Sitefinity SimpleImageSelector to return Url of image instead of Guid

It's been quite a while but I've found something to blog about!

I've been working with Sitefinity for some time now and one of the things that I've struggled with, and I'm not the only one is something that should be simple.  See, all I want to do is be able to choose a picture from one of the libraries within Sitefinity and be able to display it via the GUID it returns or the path of the URL.  I want to do this from my user control or a custom control.

Well, it turns out that this is not built in, at least I've not been able to get anything working correctly until I found this post and was able to get it to work.  However, I want to store the relative URL of the image so I made a small change to make it return the URL instead of the GUID.

To make the change, in the SimpleImageSelectorDialog.js file, on line 43, change the original line:

var selectedValue = this.get_imageSelector().get_selectedImageId();

to the new line:

var selectedValue = this.get_imageSelector().get_selectedImageUrl();var selectedValue = this.get_imageSelector().get_selectedImageUrl();

Of course, save and recomple the project and now it will return the URL instead of the GUID of the image from the choosen Album.


How to re-create Default Domain Group Policies in Windows Server 2003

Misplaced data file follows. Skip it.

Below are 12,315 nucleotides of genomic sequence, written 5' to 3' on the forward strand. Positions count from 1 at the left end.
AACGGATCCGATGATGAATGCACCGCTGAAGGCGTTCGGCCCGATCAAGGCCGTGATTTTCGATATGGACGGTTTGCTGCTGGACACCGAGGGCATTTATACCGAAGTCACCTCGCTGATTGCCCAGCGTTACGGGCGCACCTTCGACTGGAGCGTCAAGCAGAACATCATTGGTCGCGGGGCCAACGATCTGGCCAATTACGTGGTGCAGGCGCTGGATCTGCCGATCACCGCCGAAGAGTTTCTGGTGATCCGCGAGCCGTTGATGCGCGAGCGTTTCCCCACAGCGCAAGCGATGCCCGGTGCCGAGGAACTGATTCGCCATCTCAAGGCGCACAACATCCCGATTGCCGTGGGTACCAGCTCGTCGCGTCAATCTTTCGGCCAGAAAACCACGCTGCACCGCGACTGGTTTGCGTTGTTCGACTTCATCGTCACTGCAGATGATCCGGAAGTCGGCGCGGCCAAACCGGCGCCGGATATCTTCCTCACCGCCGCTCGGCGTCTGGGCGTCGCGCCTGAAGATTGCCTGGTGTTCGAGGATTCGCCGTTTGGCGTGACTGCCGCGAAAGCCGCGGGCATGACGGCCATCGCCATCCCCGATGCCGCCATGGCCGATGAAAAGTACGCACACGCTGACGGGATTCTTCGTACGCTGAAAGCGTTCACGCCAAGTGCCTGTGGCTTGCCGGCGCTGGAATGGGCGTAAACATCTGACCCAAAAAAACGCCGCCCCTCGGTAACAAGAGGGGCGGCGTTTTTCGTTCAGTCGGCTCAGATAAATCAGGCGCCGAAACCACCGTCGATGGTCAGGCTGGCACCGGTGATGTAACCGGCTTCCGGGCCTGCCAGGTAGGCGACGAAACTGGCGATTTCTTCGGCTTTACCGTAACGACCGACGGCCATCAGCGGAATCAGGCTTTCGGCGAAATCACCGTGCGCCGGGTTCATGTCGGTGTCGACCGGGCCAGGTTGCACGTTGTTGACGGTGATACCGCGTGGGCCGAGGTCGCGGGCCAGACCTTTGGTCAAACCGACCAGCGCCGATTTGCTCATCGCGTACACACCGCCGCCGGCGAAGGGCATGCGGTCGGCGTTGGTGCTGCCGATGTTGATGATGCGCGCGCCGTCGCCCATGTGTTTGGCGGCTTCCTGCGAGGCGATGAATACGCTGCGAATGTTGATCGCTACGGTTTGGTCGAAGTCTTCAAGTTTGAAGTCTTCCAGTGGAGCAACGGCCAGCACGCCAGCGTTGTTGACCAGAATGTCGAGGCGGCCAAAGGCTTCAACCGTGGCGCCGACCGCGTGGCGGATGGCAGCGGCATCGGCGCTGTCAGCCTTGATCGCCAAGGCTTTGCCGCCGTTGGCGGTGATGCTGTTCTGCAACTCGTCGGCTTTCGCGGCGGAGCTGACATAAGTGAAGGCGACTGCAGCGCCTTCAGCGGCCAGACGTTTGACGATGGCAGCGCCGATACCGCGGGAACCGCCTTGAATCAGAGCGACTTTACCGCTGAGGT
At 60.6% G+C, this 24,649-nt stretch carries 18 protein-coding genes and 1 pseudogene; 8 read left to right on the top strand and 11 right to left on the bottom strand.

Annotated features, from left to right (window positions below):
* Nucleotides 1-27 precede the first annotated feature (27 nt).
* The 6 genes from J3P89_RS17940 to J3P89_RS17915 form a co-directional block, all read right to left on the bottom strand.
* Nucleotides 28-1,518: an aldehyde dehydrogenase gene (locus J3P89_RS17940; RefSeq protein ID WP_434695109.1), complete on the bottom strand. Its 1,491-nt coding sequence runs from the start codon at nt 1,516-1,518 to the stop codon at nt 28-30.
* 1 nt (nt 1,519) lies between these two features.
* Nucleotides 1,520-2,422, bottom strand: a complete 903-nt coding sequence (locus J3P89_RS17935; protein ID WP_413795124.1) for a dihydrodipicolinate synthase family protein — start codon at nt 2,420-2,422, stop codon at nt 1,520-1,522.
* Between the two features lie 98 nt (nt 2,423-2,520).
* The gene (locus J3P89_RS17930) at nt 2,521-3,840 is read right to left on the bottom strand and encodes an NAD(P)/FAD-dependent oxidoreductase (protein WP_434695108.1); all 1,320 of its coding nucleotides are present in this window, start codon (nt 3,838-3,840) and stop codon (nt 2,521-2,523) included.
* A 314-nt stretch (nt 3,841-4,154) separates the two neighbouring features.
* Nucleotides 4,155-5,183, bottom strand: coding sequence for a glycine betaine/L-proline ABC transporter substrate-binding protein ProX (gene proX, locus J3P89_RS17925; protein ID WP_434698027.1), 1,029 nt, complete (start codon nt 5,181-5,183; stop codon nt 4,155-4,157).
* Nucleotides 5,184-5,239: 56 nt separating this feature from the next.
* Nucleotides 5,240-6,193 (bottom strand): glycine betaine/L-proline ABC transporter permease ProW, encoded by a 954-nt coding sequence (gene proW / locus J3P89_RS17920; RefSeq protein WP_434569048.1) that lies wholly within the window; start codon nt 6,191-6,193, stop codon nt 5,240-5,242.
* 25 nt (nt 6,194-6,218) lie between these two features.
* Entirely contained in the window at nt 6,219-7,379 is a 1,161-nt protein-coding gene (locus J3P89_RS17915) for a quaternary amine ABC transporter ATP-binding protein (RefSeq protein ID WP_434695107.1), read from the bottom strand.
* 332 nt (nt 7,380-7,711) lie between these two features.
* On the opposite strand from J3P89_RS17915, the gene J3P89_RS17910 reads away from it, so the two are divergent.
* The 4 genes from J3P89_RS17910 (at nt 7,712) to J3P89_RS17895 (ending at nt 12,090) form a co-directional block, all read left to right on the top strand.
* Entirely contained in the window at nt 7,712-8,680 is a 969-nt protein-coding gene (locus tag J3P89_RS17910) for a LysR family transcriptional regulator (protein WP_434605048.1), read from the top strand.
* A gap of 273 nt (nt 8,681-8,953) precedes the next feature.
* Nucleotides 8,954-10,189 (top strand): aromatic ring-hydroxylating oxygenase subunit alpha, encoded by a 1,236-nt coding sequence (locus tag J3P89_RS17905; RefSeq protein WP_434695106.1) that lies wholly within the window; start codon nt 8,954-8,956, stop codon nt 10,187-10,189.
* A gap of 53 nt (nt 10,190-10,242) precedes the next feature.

Having inherited some rather strange Group Policies on our Windows Server 2003 server, we wished we could just go back to the default policies.  We figured out how to do it but it is not recommended unless you have no choice.  After trying to get some permissions corrected and finding them so messed up, we decided it was less of a problem to blow them away then continuing to deal with what we had been in the past. 
Please use this with caution and a full understanding of what it will do to your domain!
To reset the Domain Controller Default Group Policy, do the following:
1.       On all Domain Controllers, issue: net stop ntfrs at a commend prompt.
2.       On one of the Domain Controllers, at a command prompt issue: dcgpofix and answer ‘Y’ to all prompts.
3.       If you have an Exchange Server, add Exchange Enterprise Servers to permissions by going to the group policy, (gpmc.msc), computer configuration ->Windows Settings -> Security Settings -> Local Policies -> User Rights Assignments, check to ensure policy is defaulted with all permissions.   To work with exchange, in the same location, locate the “Manage Audit and security log” and add “Domain Name\Exchange Enterprise Servers” to the permissions. (You could re-run the exchange setup with the “/Domainprep” switch to do the same thing.)
4.       To ensure the files are not overwritten, on the same machine that you ran dcgpofix , edit the following registry key to make the authoritative file server when replicating: At a command prompt, type regedit, navigate to “HKLM\SYSTEM\CurrentControlSet\Services\NtFrs\Parameters\BackUp\Restore\Process at Startup” and modify the “burFlags” setting the value to “D4”. (D4 sets the authoritative machine, setting the other machine or machines to D2 will force them to replicate from the machine with the D4 setting.) On the other Domain Controllers, edit the same key and set the value to “D2”.
5.       On all machines, issue: net start ntfrs  This should start replication and all Domain Controllers should have an entry in the “Application Log” indicating success. You can manually test the replication by creating a new text file under “C:\window\SYSVOL\sysvol\Domain Name\Policies” which will be replicated to the other machines. (Replace Domain Name with the name of the domain)